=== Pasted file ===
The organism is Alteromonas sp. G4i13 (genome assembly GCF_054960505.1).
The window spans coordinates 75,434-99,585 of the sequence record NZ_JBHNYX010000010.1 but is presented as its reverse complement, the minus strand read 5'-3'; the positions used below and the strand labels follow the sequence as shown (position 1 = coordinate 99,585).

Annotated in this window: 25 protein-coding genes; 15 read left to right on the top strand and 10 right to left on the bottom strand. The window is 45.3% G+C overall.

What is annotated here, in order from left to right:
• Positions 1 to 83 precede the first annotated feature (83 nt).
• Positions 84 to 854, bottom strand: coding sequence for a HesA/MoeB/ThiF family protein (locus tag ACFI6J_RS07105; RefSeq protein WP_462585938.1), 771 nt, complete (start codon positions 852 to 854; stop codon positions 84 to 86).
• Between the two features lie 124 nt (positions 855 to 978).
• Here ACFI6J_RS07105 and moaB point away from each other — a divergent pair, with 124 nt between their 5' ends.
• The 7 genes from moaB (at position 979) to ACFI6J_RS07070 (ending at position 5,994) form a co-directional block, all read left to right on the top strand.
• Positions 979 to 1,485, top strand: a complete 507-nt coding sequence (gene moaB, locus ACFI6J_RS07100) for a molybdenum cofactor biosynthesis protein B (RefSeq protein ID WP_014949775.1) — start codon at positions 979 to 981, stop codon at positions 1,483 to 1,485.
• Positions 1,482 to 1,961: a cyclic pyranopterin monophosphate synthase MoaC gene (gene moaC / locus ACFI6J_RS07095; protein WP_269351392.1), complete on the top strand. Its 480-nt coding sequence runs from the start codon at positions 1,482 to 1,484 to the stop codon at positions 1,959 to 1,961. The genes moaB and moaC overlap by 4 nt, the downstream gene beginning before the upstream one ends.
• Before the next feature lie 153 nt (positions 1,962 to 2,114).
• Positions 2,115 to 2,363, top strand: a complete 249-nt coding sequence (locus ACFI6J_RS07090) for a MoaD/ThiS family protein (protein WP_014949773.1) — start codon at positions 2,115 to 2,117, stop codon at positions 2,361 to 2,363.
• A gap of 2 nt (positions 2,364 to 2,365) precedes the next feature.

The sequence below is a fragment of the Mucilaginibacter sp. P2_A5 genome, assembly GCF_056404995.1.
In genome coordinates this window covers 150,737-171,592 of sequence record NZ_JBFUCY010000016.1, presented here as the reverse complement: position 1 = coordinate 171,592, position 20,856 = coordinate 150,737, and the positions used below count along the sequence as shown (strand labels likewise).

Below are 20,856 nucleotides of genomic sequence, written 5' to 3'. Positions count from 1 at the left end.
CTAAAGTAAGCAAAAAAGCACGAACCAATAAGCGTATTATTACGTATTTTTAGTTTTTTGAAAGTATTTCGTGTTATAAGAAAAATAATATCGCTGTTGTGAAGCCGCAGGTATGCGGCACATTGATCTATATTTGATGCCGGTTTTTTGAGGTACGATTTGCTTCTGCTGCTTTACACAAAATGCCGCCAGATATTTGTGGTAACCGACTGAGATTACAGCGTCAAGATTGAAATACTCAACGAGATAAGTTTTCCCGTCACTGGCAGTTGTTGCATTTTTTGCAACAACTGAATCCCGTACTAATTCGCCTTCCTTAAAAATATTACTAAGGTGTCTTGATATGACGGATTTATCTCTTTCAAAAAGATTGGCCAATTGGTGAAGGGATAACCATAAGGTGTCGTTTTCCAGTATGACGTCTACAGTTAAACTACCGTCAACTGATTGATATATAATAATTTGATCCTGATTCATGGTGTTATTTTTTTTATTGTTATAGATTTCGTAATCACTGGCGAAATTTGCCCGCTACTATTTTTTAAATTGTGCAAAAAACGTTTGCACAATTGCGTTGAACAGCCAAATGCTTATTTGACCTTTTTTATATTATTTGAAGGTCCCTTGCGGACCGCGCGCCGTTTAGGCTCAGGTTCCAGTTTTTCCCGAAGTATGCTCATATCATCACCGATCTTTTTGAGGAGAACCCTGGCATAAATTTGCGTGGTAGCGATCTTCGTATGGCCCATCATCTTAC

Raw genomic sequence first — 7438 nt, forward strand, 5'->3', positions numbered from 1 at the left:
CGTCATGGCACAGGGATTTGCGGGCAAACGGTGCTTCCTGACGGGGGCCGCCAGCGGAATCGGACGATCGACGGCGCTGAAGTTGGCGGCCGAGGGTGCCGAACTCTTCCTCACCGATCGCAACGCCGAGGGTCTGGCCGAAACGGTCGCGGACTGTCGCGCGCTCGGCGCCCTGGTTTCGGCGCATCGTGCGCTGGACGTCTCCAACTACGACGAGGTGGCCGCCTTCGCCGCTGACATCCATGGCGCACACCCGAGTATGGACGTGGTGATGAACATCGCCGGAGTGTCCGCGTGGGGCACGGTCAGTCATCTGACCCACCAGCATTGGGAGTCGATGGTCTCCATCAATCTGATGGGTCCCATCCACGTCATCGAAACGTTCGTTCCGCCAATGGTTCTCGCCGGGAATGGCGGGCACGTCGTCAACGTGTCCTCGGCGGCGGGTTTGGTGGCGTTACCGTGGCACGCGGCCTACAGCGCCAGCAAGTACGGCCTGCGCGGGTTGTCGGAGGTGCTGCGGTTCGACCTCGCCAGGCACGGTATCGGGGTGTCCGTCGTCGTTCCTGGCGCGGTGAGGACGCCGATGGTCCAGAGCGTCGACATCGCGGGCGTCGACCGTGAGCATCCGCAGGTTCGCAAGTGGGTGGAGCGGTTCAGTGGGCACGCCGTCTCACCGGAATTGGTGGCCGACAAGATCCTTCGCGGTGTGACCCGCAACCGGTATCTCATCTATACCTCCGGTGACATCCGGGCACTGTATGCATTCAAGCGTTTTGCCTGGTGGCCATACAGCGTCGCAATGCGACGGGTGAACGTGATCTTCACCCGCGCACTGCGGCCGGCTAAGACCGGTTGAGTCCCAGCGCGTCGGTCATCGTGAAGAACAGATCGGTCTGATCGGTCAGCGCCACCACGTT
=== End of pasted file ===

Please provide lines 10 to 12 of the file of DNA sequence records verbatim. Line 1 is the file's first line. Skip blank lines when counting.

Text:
• Positions 979 to 1,485, top strand: a complete 507-nt coding sequence (gene moaB, locus ACFI6J_RS07100) for a molybdenum cofactor biosynthesis protein B (RefSeq protein ID WP_014949775.1) — start codon at positions 979 to 981, stop codon at positions 1,483 to 1,485.
• Positions 1,482 to 1,961: a cyclic pyranopterin monophosphate synthase MoaC gene (gene moaC / locus ACFI6J_RS07095; protein WP_269351392.1), complete on the top strand. Its 480-nt coding sequence runs from the start codon at positions 1,482 to 1,484 to the stop codon at positions 1,959 to 1,961. The genes moaB and moaC overlap by 4 nt, the downstream gene beginning before the upstream one ends.
• Before the next feature lie 153 nt (positions 1,962 to 2,114).